The signature of all Montessori education is equipping children to be self-sufficient, almost as if they are teaching themselves.
In our tradition, we have a little secret to this learning style, and it’s called the Isolation of Difficulty.
So, what does this mean?
It’s just like it sounds. It’s an educational technique that involves removing unnecessary obstacles, allowing the child to focus on and gain mastery of just one difficult element.
In some educational circles, this is called the Zone of Proximal Development. You’ve probably done this at home without realizing it — it’s the sweet spot between what’s too hard and what’s too boring for a child.
If you look around at the supplies in a Montessori classroom, you might notice that they are far plainer than what you’d see in a typical toddler classroom. The pink tower blocks are intentionally all the same color, rather than being different sizes and different colors.
The task with those blocks is to teach visual discrimination so that’s why other obstacles (like multiple colors) are removed, thus isolating the difficulty.
You’ll see this concept implemented all over Montessori classrooms. Look for it in these examples:
- Pouring water
- Cutting scissors in a straight line, then moving to cutting curves and zig-zags
- Sandpaper letters
As the child develops and masters skills, she can handle multiple concepts at once and won’t be distracted by elements she has already learned. However, when learning a skill for the first time, the Montessori classroom will always defer to isolating the difficulty.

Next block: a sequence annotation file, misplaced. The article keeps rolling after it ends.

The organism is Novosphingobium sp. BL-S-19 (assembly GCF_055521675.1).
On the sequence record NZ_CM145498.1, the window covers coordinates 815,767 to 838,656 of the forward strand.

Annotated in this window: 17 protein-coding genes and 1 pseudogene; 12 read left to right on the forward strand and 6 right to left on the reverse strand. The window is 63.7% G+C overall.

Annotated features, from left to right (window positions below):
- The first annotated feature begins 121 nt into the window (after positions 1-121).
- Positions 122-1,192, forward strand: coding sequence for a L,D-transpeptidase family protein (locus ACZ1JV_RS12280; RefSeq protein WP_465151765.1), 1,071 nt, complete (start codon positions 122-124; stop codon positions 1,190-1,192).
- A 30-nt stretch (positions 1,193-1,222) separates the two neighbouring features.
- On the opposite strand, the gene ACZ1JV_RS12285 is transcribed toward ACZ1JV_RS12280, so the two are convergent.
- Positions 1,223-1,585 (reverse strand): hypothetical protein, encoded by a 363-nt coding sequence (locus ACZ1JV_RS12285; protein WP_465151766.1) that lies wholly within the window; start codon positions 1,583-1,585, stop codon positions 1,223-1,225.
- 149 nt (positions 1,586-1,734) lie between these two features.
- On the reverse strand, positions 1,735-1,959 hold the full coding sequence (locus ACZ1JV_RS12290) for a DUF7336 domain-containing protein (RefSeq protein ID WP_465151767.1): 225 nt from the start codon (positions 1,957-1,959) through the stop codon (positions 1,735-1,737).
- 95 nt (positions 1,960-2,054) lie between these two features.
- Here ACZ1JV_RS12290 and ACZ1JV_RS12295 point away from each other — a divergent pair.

Isolation of difficulty happens all throughout development. It might seem like it would take longer to teach skills one at a time, but isolating the difficulty, and teaching skills in sequence is effective and efficient.
Think about when you were learning to drive. You probably learned to drive in a straight line first. Then, once you were confident in that skill, you learned other skills like using a turn signal and changing lanes.
How to use Isolation of Difficulty at home:
In your day-to-day life at home, think about the one skill you want your child to master in any given activity. Then find ways to isolate that.
For example, maybe you want your child to help you with sorting laundry.
Try starting with the towels, or perhaps socks (if they’re all the same color). Task your child with sorting by size first. She can separate hand towels, washcloths, and bath towels from each other, or Dad’s socks for her own socks.
Then once she has mastered the size, work with her on distinguishing colors. Isolate that by giving her all of her own socks and matching the colors together. The size will stay all the same, but she’ll be able to pair the socks together by color.
As your child grows and masters skills, combine them. Teach her to separate her strawberries and blueberries, (different colors/shapes/sizes).
Once your child is familiar with numbers using the sandpaper numbers in the classroom, have her match numbers that are different colors (use 2 sets of numbers, in which the 1s are different colors, etc). She’ll strengthen her cognitive skills in this area, but only once she’s mastered the first level.
The possibilities for this are endless! Have you noticed this in the classroom, or found ways to implement it at home? We’d love to know. Do you have questions about this?
If you’re interested in learning more about Chesapeake Montessori School, or want to schedule a tour, click here.